Maybe Jenna Staiti didn’t know what she had until it was gone.
After a visit to the University of Georgia this past Friday, the former West Forsyth basketball star announced on Sunday her intentions to transfer to Athens after her freshman year at the University of Maryland.
“After I went there I was like, How can I not come here?” Staiti said in a phone interview Monday. “I mean, it’s perfect.”
That was Staiti’s biggest goal when Maryland announced in early April that she and two other Terrapins players would transfer, saying in a statement released by the school at the time “that being closer to home is in the best interests of our family.”
Still, Staiti had to go through the recruiting process all over again in the month that followed, and it was simultaneously easier and harder than the first time when she committed to Maryland the summer before her sophomore year at West.
Harder, because that summer she was shielded from the uncomfortable parts of recruiting. Staiti committed to Maryland after attending a team camp, and from then on her family handled any communication with other coaches still vying for the 6-foot-6 center’s commitment up until the day she signed as a senior.
That changed this time.
“I’m the kind of kid where I don’t like to upset people,” Staiti said. “…This time it was really hard making those phone calls saying, ‘Hey, I’m not coming to your school.’ That was the difficult part.”
Staiti also didn’t have to deal with the same level of scrutiny that she encountered after her decision to transfer from Maryland became public. After all, expectations were loaded for Staiti and the rest of Maryland’s 2016 recruiting class that was ranked No. 1 in the country, according to ESPN.
“It was crazy,” Staiti said. “A lot of people called us selfish and AAU brats. That was the hardest thing. People were just kind of bashing us and saying we were bratty. They don’t know the actual reason with what went on. They’re not here to see the behind the scenes, why we’re unhappy, all that kind of stuff.”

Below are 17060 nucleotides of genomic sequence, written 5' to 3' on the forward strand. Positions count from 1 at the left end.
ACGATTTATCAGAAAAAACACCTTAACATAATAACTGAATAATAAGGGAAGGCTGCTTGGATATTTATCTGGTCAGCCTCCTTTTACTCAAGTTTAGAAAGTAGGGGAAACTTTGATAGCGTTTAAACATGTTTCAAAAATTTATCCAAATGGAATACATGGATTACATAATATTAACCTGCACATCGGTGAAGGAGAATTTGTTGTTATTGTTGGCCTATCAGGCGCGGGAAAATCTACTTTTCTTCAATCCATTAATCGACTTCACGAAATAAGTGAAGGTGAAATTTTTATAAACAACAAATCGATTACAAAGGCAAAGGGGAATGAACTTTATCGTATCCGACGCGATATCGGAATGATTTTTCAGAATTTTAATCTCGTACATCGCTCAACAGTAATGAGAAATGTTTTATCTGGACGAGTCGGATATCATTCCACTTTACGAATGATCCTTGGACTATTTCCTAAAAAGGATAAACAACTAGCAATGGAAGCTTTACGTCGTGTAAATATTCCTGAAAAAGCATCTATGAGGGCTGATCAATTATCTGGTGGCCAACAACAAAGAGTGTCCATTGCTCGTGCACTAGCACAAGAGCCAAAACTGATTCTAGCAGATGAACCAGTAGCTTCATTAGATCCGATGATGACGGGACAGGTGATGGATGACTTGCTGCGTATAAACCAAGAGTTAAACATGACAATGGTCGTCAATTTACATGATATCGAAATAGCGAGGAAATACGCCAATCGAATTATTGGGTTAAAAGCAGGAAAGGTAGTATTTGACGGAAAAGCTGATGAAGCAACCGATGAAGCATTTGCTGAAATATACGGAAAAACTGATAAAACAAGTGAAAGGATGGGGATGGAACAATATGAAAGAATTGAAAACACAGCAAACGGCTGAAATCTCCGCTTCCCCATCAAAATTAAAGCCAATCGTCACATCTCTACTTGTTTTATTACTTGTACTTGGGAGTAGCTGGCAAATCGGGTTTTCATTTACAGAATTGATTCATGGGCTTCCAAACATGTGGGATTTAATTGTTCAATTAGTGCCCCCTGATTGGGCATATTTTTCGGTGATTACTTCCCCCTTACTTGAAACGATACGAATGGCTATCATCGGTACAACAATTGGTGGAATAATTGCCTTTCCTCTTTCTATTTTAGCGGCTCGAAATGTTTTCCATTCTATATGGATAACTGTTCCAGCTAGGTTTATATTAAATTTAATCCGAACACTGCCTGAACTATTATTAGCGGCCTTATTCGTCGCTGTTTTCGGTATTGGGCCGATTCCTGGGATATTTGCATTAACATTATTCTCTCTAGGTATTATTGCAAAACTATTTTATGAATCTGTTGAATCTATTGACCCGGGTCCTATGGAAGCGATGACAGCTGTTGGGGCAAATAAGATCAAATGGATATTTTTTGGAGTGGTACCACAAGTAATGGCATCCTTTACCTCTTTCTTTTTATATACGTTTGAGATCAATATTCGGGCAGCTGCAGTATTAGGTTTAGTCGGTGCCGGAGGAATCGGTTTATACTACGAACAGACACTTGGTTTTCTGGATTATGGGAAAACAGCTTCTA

Staiti said her time at Maryland “was just an on-going struggle all year,” and it didn’t help being so far from home. Her dad was able to attend several games, but it was harder for her mom, older brother and younger sister.
As Maryland went 32-3, won a third-straight Big Ten regular season and conference tournament championship and reached the Sweet Sixteen of the NCAA Tournament, Staiti said it was odd to not have her family there to share in her and the team’s successes.
“As much as they came up and everything, I still felt like I was missing a big piece,” Staiti said.
So that’s one of the big appeals of Athens. Many of her close friends attend Georgia. Her brother Jimmy, a former standout basketball player at West who signed with UNC-Pembroke, is transferring to Georgia. Staiti also appreciated Bulldogs coach Joni Taylor and her staff showing interest in her hopes for life after basketball. Plus, she’d be playing in the SEC, which had both teams in this past season’s national championship game.
“I love the SEC,” Staiti said. “I think it’s the best conference in the country. I’m excited to play in there.”
After Staiti tweeted her decision Sunday, she boarded a flight back to College Park to finish her final exams, knowing she’ll be back for good soon enough.
“Representing my home state is something I really take pride in,” Staiti said. “You never know how much you miss some place until you’ve left it behind.”